News From Terre Haute, Indiana

April 30, 2013

Heritage Awards Dinner sets attendance record

Arthur Foulkes
The Tribune-Star

TERRE HAUTE — Boots, buckles, swords and black, three-cornered hats were among the major fashion statements at Monday night’s Heritage Awards Dinner hosted by Downtown Terre Haute Inc.

A pirate theme meant several of the nearly 300 guests at this year’s dinner were wearing swashbuckling costumes, long black wigs and eye patches.

Attendance at the annual event “broke all records this year,” said Janice Board, a member of the DTH board and organizer of the annual dinner, now in its seventh year. Compared with just a few years ago, the event has “grown exponentially,” she said. Each year, Downtown Terre Haute honors groups and individuals who help improve the city’s downtown. This year’s volunteer of the year, Terry Hogan of Morgan Stanley Smith Barney, among other things, is chairman of the annual Miracle on Seventh Street, a DTH holiday season event.

“It’s amazing what you can get done if you don’t care who gets the credit,” Hogan said shortly after learning he had won the award. Hogan said he and his wife, Judy, try to be involved in three different civic activities each year.

“Everyone needs to give back a little bit,” he said.

Other award recipients Monday night included Indiana State University for its renovations of the former federal building at Seventh and Cherry streets, now known as Federal Hall, which houses the Scott College of Business.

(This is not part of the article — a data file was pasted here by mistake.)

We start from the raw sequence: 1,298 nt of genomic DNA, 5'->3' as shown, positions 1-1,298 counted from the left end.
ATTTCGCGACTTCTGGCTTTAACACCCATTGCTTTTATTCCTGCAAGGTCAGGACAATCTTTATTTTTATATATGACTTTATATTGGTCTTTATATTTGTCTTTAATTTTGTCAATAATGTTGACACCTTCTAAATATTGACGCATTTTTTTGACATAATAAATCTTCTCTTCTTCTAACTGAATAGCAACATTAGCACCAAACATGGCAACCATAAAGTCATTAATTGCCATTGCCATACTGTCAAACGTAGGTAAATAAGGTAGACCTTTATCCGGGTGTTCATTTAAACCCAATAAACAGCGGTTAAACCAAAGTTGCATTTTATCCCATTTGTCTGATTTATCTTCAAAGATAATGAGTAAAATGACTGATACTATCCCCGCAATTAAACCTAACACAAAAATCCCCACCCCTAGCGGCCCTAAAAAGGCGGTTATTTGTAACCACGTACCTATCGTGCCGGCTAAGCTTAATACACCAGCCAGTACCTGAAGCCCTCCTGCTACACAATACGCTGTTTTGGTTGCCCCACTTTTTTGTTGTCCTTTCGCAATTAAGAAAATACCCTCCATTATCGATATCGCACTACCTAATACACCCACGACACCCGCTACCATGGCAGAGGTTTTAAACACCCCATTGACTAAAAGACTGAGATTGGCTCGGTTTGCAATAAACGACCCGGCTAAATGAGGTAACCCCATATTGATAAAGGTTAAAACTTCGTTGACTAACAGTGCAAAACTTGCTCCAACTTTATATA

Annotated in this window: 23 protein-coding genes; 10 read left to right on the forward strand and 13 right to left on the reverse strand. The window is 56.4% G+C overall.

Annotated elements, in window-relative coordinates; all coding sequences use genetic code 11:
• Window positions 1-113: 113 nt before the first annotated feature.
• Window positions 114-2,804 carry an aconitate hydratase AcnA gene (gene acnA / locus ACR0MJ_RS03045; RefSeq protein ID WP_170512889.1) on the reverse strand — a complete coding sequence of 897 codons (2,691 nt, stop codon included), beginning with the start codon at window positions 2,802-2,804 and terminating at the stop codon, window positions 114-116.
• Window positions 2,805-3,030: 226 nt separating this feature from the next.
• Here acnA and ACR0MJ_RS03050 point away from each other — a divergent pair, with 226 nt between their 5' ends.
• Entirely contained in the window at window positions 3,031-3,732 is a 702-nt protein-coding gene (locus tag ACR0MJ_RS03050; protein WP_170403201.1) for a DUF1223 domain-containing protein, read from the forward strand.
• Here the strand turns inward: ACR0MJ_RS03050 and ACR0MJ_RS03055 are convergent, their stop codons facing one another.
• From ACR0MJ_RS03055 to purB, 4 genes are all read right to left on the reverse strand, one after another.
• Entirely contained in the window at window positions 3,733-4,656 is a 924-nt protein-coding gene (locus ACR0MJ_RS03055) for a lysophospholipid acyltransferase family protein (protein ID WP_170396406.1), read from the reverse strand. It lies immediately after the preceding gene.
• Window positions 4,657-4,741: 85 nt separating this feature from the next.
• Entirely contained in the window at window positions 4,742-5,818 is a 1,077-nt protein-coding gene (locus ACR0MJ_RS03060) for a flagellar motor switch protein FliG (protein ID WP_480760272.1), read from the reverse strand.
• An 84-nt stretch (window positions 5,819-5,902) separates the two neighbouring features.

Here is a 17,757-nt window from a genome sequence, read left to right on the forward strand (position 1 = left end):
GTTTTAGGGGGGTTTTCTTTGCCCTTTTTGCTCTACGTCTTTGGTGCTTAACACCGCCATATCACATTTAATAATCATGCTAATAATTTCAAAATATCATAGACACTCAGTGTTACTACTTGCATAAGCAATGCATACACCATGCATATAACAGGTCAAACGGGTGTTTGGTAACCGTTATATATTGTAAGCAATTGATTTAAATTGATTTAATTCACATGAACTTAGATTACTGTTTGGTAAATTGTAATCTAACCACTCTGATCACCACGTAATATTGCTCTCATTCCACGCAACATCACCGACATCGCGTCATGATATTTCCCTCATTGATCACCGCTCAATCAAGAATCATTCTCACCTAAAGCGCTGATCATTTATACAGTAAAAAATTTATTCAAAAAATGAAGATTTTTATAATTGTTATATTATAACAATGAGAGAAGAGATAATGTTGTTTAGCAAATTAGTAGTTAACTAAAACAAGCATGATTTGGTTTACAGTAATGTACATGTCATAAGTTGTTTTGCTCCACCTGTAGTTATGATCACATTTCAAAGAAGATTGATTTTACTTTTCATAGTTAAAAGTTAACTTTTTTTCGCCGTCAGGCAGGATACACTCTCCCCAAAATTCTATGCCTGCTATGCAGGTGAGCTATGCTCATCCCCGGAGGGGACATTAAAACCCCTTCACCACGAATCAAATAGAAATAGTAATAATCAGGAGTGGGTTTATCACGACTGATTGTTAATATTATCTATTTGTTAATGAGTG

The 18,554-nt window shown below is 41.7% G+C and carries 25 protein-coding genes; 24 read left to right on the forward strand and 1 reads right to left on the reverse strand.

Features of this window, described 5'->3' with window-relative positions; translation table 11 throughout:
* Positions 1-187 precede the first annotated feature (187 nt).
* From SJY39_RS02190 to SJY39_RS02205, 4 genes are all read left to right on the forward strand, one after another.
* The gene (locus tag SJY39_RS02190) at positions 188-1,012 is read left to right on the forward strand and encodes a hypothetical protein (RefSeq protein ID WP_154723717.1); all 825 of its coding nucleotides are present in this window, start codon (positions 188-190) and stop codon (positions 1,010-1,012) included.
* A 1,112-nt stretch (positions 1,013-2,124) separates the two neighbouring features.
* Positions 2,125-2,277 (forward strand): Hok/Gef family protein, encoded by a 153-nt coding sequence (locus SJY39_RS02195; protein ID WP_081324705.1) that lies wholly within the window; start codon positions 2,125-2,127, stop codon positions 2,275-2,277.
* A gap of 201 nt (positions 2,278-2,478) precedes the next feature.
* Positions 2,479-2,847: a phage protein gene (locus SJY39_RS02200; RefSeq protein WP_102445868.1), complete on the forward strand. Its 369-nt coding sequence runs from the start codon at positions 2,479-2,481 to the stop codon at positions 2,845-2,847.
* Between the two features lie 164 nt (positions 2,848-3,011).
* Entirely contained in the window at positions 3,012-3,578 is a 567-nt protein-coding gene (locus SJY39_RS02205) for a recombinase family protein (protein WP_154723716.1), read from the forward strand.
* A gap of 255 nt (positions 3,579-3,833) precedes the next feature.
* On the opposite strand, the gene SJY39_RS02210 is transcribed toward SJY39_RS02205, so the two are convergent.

Pawn-It, a business at 622 Wabash Ave., received the private sector award for design efforts downtown. Pawn-It made significant improvements to its building’s facade.

WTHI-TV and Thompson Thrift shared the award for economic restructuring downtown. WTHI-TV constructed a new building at Eighth and Ohio streets last year and Thompson Thrift recently opened a new office building at 925 Wabash Ave..

For promotion of the downtown, the Terre Haute Tribune-Star received DTH’s 2013 award.

Board, who came to Terre Haute eight years ago, said she has been impressed with the way the city’s central neighborhood has improved since she first saw it.

“It’s like night and day,” she said.

Proceeds from Monday night’s dinner, which took place in the Sycamore Banquet Center at ISU, will be used to fund DTH activities and projects such as filling planter boxes downtown with flowers each spring, Board noted.

Downtown Terre Haute is volunteer organization dedicated to improving the city’s downtown for commerce, festivals, arts and preservation of historic structures. For more information or to volunteer, visit the DTH website at www.downtownterrehaute.


Reporter Arthur Foulkes can be reached at 812-231-4232 or